Supercars - Newcastle 500

Supercars Australia is a private corporation that owns and runs a series of motor racing events around Australia, with an event in New Zealand once a year. Until 2011, the teams (75 per cent) and Sports Entertainment Limited (SEL), the founding investor (25 per cent), jointly owned the championship series. In 2011 Supercars Australia, which was then V8 Supercars Holdings Pty Limited, took on a new business structure, with Australian Motor Racing Partners Pty Limited (AMRP), supported by Archer Capital, an Australian investment firm.

Archer Capital is now the major investor in Supercars Australia with a 60% stake. The racing teams, through the 28 Racing Entitlement Contracts (RECs), hold the remaining equity interest in what is now Supercars Australia – approximately 40 per cent. While the terms of the agreement are confidential, it has been reported that the Archer Capital transaction valued the V8 Supercars enterprise at the time of the deal in excess of $300 million. 


Free tickets

teams down from 26

No current international events

Supercars deal with Foxtel runs out

Archer capital to be liquidated over 5 years

Although the teams’ stake holdings in Supercars Australia dropped from 75% to 40%, they largely benefited from the injection of funds from the sale. The entertainment entrepreneur, Tony Cochrane, was a partner in SEL, and largely responsible for expanding the series and including entertainment, concerts, motor shows and family fund activities, to attract bigger crowds and take it to more venues.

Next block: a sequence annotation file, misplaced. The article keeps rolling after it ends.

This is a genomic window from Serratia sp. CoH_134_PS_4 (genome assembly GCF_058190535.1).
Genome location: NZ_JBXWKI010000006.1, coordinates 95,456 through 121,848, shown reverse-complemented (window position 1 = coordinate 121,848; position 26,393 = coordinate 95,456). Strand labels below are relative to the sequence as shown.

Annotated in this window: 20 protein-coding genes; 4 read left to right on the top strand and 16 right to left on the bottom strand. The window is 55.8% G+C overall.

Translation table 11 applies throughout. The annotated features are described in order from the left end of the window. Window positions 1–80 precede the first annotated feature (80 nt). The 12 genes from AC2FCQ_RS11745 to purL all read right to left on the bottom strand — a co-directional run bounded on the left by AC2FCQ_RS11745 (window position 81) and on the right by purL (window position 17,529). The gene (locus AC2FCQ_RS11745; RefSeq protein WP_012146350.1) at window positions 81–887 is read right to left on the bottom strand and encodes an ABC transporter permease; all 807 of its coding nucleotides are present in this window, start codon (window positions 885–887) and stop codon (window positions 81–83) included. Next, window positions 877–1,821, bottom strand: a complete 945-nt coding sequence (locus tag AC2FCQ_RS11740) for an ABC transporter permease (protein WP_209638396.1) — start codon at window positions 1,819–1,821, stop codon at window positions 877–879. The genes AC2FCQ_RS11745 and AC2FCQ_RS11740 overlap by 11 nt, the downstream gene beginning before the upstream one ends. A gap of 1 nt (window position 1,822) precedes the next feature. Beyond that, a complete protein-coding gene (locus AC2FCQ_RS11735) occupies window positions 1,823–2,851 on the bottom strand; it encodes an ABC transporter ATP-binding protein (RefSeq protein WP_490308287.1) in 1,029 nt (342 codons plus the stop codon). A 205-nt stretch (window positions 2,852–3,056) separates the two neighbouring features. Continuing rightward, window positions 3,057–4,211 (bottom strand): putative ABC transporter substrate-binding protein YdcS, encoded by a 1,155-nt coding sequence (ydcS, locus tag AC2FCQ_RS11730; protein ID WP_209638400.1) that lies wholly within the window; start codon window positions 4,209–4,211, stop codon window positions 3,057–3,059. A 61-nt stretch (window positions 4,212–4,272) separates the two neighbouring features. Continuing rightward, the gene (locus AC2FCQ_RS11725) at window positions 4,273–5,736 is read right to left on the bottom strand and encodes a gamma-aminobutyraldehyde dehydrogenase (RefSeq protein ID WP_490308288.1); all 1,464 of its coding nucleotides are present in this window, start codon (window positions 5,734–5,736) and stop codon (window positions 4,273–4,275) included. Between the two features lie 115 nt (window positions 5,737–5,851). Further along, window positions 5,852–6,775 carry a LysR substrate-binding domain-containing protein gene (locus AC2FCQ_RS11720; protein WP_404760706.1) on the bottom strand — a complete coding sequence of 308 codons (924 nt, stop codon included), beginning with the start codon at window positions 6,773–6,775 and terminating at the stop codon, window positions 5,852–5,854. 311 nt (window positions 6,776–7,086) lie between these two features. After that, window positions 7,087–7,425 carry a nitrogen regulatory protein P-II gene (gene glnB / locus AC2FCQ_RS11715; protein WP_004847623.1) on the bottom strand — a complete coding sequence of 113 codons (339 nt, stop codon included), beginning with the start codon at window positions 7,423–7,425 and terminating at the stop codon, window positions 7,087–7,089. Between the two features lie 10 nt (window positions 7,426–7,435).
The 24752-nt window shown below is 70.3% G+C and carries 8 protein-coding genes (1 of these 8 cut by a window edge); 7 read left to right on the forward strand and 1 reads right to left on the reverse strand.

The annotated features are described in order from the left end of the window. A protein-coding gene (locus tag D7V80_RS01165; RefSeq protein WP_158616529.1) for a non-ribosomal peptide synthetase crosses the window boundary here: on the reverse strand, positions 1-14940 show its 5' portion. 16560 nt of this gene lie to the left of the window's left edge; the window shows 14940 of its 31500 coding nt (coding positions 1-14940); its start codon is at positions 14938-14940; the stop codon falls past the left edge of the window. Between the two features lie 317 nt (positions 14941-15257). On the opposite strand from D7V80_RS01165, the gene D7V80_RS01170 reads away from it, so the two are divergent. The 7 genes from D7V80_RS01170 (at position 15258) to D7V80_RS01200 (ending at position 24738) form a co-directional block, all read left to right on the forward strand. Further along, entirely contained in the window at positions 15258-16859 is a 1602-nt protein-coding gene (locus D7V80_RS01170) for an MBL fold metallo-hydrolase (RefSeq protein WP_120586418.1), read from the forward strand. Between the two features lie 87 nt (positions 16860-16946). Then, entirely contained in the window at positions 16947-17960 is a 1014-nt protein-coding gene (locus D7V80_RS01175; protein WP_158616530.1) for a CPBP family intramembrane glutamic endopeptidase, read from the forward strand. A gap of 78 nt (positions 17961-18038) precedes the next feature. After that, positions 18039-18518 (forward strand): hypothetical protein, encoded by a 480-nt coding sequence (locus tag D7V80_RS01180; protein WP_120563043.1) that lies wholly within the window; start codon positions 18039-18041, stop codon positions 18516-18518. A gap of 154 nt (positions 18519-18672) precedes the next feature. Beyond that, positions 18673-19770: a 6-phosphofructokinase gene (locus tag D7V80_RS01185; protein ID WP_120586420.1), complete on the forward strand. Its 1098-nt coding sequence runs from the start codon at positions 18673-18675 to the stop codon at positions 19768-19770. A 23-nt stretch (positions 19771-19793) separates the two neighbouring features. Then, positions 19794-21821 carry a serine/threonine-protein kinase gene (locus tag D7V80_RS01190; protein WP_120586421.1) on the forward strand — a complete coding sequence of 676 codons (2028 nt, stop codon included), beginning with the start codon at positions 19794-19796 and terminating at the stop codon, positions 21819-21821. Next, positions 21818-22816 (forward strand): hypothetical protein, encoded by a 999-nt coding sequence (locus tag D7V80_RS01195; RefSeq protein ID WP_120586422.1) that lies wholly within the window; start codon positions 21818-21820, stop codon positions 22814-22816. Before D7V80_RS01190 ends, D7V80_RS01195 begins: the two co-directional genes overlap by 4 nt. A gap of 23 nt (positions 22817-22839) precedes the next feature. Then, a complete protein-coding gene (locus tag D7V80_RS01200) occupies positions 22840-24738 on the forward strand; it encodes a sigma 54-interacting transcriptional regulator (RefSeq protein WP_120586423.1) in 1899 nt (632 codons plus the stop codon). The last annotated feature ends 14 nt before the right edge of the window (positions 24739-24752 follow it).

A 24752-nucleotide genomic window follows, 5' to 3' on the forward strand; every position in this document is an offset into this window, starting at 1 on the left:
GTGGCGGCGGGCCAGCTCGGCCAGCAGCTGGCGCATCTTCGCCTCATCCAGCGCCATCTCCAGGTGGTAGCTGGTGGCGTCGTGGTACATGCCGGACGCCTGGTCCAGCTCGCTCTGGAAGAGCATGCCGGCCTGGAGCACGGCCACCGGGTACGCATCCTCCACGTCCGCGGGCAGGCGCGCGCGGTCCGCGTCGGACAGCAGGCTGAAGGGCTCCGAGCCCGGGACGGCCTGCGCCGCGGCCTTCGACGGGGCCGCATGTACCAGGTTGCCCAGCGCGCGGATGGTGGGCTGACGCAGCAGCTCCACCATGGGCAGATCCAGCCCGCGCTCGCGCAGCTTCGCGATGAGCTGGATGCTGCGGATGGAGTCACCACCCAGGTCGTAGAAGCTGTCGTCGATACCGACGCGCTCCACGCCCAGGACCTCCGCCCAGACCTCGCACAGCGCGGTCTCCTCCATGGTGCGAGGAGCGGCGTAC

However, in the years following the deal with Archer Capital, teams were to become both financially and physically exhausted. By the time James Warburton stepped into the role of CEO in 2013, V8 Supercars had began to shrink, and relations between the teams and V8 Supercars had a testing time in court. One team owner revealed they were losing $2 million a year from one of their other businesses to support the racing team. They believed this sum would rise exponentially if nothing changed. Concerns were expressed about massive financial losses for the teams that could not be absorbed.

Warburton was brought in to utilise his experience in the television industry and worked this into his next major business deal which provided Supercars with the cash injection they needed to keep the sport and teams alive and well – a six-year $241 million deal between Fox Sports and the Ten Network that began in 2015. Not everyone was happy with this deal, since many fans objected to having to pay for the Foxtel service.  

There is little doubt the deal did allow Supercars to survive until they arrived in Newcastle, a picture-perfect location for television coverage, although not so ideal for the Newcastle East community and the teams. Drivers faced negotiating narrow streets with few passing opportunities, ill-fitting pit facilities and the absence of grass verges to break crashes.  Being less than 5 metres from the safety fences meant there was also the increased danger of debris falling on trackside spectators and hapless residents at increased speeds.

Supercars Australia has also failed to secure any international events – and from 2017 it became clear the fortunes of Archer Capital were coming unstuck. Archer Capital’s shares in Supercars Australia went on sale during 2017.  According to newspaper reports, it was unlikely to achieve the $180 million it paid for its shareholdings in 2011 (valued at $300 million in total at that time), despite the Foxtel contract signed in 2014. On May 16th, the Daily Telegraph reported “Although Archer Capital has put a $100m price tag on its stake, it is believed $70m-$80m was a more realistic valuation”. By 2018, Archer Capital was preparing to go into liquidation, with Supercars no doubt anxious to at least retain the Foxtel deal when this concludes in 2020.

Image source: Gold Coast Bulletin 


Image source: Daily Telegraph




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